Access to water and sanitation: a priority for African local authorities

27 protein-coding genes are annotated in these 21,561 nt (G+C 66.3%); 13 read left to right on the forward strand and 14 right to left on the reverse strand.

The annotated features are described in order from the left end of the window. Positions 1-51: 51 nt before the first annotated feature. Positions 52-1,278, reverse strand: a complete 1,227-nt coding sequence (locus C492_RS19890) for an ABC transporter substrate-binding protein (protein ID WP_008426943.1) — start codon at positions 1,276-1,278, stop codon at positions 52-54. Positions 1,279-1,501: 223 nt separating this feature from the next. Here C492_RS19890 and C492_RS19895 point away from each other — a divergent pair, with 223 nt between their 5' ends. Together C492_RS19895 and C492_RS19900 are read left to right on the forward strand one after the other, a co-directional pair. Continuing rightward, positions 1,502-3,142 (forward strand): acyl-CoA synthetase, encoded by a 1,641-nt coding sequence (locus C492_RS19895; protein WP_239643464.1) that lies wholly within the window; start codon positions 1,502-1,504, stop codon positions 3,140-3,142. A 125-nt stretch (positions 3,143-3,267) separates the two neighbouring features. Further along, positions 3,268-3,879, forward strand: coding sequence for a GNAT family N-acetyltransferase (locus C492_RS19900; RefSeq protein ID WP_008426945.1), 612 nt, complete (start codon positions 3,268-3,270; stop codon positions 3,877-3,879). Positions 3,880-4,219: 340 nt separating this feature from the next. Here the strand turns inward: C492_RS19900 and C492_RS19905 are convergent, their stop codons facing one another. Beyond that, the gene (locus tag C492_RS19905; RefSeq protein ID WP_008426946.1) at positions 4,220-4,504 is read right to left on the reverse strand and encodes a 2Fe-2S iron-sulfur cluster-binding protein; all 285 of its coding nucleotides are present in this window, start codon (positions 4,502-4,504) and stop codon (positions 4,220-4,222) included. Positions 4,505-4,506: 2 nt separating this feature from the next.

Dakar, Sénégal, 4-8 December 2012 – The World Water Council has continued its advocacy campaign for better access to water and sanitation on a local level at the Africités Summit, in Dakar, Senegal.  The Council met with African local authority leaders, including Mayor of Ouagadougou (Burkina-Faso), Simon Compaoré, Mayor of Chefchaouen (Morocco), Mohamed Sefiani, and Mayor of Tetouan (Morocco), Mohamed Idaomar, all of whom are signatories of the Istanbul Water Consensus, in order to evaluate the progress which has been made and identify specific issues encountered by local African governments. Adapted propositions were made to help improve relations with State authorities and access to finance and technologies. As a member of the World Water Council, the International Institute for Water and Environmental Engineering, based in Ouagadougou, Burkina-Faso, participated in the meeting and presented solutions implemented to meet local needs for water and sanitation. This effort to mobilise local authorities was followed by a presentation of the Istanbul Water Consensus in a session organised by the Ivory Coast delegation, which gathered over 70 mayors, and focused on decentralised cooperation. Speakers, such as Mayor of Grenoble (France), Michel Destot, Vice-President of AMF (French Mayors’ association), Nicole Feidt, and former French Minister of cooperation, Charles Josselin, renewed the need for African local governments to be supported to improve local public services delivery. The World Water Council is committed to support African local authorities to improve access to water and sanitation, and more specifically on a continent where recent decentralisation policies have granted management skills without financial means to local authorities. 5,000 participants took part in the 6th edition of the Africité Summit - including 2,500 local councillors from Africa and 500 from other continents - attending what is considered to be the first gathering in Africa on local authorities.